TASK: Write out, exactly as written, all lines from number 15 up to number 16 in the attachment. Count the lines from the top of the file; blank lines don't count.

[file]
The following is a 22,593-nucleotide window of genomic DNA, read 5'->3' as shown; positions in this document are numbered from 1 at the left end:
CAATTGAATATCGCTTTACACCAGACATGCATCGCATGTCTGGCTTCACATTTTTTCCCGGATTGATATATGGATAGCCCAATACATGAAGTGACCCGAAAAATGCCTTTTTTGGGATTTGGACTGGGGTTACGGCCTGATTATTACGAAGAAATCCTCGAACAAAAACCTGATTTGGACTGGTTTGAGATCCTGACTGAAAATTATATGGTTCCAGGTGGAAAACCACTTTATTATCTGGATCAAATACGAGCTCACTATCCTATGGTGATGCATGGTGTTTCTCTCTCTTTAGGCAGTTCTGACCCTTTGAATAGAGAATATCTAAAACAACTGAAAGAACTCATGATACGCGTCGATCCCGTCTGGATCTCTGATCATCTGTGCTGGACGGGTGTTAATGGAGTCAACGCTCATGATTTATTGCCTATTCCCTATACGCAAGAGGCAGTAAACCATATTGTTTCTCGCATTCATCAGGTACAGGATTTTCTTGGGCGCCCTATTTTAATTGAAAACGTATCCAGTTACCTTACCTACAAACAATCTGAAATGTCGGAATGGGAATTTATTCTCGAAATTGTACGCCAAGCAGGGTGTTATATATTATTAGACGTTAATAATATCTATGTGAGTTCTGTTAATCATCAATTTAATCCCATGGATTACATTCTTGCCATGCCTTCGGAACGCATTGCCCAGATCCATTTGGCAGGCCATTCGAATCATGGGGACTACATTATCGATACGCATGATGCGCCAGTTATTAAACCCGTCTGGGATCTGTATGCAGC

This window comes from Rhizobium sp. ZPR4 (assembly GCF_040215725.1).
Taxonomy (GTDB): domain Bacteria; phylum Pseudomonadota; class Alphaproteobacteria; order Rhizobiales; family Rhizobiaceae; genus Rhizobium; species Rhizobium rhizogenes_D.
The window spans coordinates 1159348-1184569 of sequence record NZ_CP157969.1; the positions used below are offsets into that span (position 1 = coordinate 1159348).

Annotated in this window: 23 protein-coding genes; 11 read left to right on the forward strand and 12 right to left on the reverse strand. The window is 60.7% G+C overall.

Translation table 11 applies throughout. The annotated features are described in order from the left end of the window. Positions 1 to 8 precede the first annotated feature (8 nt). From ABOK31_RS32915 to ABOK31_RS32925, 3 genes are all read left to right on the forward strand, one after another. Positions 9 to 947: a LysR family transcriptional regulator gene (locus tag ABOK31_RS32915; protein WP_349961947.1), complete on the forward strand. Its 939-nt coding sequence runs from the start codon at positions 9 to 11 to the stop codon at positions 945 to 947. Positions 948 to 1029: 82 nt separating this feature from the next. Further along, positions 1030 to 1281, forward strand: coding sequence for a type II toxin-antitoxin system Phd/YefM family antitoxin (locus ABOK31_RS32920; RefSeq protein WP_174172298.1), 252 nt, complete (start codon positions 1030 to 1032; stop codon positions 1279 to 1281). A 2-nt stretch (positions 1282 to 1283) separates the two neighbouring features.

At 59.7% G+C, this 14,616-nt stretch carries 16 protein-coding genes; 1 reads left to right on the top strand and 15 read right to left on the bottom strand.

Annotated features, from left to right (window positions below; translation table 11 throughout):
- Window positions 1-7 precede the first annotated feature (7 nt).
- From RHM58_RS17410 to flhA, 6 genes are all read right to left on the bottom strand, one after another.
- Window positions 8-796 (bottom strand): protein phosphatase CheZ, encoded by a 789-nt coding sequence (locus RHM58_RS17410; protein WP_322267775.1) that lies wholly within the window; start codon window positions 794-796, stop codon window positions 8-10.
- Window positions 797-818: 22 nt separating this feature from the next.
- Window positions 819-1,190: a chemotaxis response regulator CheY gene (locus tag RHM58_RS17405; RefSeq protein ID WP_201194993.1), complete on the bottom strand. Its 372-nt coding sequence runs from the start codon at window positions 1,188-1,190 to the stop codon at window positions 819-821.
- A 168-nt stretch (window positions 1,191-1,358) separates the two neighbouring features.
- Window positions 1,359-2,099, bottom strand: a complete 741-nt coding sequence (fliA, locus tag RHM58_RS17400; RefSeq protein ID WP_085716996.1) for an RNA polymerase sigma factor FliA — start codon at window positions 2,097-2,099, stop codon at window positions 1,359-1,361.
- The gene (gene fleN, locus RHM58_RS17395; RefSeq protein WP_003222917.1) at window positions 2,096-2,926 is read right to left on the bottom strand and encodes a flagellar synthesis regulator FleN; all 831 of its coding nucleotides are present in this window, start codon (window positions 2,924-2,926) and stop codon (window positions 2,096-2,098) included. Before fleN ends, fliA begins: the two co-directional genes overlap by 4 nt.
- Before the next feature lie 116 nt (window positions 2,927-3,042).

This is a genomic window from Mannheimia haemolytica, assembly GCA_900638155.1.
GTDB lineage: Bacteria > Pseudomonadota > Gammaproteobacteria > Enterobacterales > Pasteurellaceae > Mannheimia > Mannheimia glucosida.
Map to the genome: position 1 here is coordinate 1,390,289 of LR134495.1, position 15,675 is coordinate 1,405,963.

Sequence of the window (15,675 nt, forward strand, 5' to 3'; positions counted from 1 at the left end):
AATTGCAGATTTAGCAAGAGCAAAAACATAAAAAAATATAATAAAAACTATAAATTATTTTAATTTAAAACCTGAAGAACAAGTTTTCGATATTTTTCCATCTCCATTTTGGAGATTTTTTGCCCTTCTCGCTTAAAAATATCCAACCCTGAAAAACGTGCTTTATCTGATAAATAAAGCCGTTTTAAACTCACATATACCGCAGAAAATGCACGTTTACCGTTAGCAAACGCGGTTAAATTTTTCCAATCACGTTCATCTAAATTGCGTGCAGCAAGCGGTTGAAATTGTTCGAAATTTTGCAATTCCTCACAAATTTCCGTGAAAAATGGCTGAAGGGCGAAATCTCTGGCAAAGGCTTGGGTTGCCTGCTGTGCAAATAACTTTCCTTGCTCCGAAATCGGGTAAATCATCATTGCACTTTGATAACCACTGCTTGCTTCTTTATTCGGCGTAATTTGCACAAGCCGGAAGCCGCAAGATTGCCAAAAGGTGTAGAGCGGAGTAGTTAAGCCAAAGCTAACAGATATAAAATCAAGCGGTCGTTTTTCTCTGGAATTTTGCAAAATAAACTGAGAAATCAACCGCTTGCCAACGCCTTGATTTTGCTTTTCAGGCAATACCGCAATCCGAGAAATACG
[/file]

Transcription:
- A 168-nt stretch (window positions 1,191-1,358) separates the two neighbouring features.
- Window positions 1,359-2,099, bottom strand: a complete 741-nt coding sequence (fliA, locus tag RHM58_RS17400; RefSeq protein ID WP_085716996.1) for an RNA polymerase sigma factor FliA — start codon at window positions 2,097-2,099, stop codon at window positions 1,359-1,361.